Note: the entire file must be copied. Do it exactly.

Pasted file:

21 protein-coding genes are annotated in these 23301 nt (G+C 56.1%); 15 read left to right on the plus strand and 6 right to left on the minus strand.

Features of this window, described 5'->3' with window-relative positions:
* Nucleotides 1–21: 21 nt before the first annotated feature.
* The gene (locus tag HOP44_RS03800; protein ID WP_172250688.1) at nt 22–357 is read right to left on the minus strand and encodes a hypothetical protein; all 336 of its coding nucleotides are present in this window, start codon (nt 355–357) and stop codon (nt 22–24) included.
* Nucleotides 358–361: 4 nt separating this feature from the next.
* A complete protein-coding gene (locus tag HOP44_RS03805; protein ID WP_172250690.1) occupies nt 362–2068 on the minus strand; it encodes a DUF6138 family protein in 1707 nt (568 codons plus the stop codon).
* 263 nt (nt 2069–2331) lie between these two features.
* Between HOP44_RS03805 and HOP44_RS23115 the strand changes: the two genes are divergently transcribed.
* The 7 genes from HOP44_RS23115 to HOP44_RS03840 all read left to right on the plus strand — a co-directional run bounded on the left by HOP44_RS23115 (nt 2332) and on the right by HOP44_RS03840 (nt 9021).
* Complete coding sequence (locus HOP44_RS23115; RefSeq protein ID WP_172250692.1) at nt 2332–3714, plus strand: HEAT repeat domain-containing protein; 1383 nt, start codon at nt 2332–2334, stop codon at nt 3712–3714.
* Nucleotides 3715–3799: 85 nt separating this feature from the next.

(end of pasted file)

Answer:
21 protein-coding genes are annotated in these 23301 nt (G+C 56.1%); 15 read left to right on the plus strand and 6 right to left on the minus strand.

Features of this window, described 5'->3' with window-relative positions:
* Nucleotides 1–21: 21 nt before the first annotated feature.
* The gene (locus tag HOP44_RS03800; protein ID WP_172250688.1) at nt 22–357 is read right to left on the minus strand and encodes a hypothetical protein; all 336 of its coding nucleotides are present in this window, start codon (nt 355–357) and stop codon (nt 22–24) included.
* Nucleotides 358–361: 4 nt separating this feature from the next.
* A complete protein-coding gene (locus tag HOP44_RS03805; protein ID WP_172250690.1) occupies nt 362–2068 on the minus strand; it encodes a DUF6138 family protein in 1707 nt (568 codons plus the stop codon).
* 263 nt (nt 2069–2331) lie between these two features.
* Between HOP44_RS03805 and HOP44_RS23115 the strand changes: the two genes are divergently transcribed.
* The 7 genes from HOP44_RS23115 to HOP44_RS03840 all read left to right on the plus strand — a co-directional run bounded on the left by HOP44_RS23115 (nt 2332) and on the right by HOP44_RS03840 (nt 9021).
* Complete coding sequence (locus HOP44_RS23115; RefSeq protein ID WP_172250692.1) at nt 2332–3714, plus strand: HEAT repeat domain-containing protein; 1383 nt, start codon at nt 2332–2334, stop codon at nt 3712–3714.
* Nucleotides 3715–3799: 85 nt separating this feature from the next.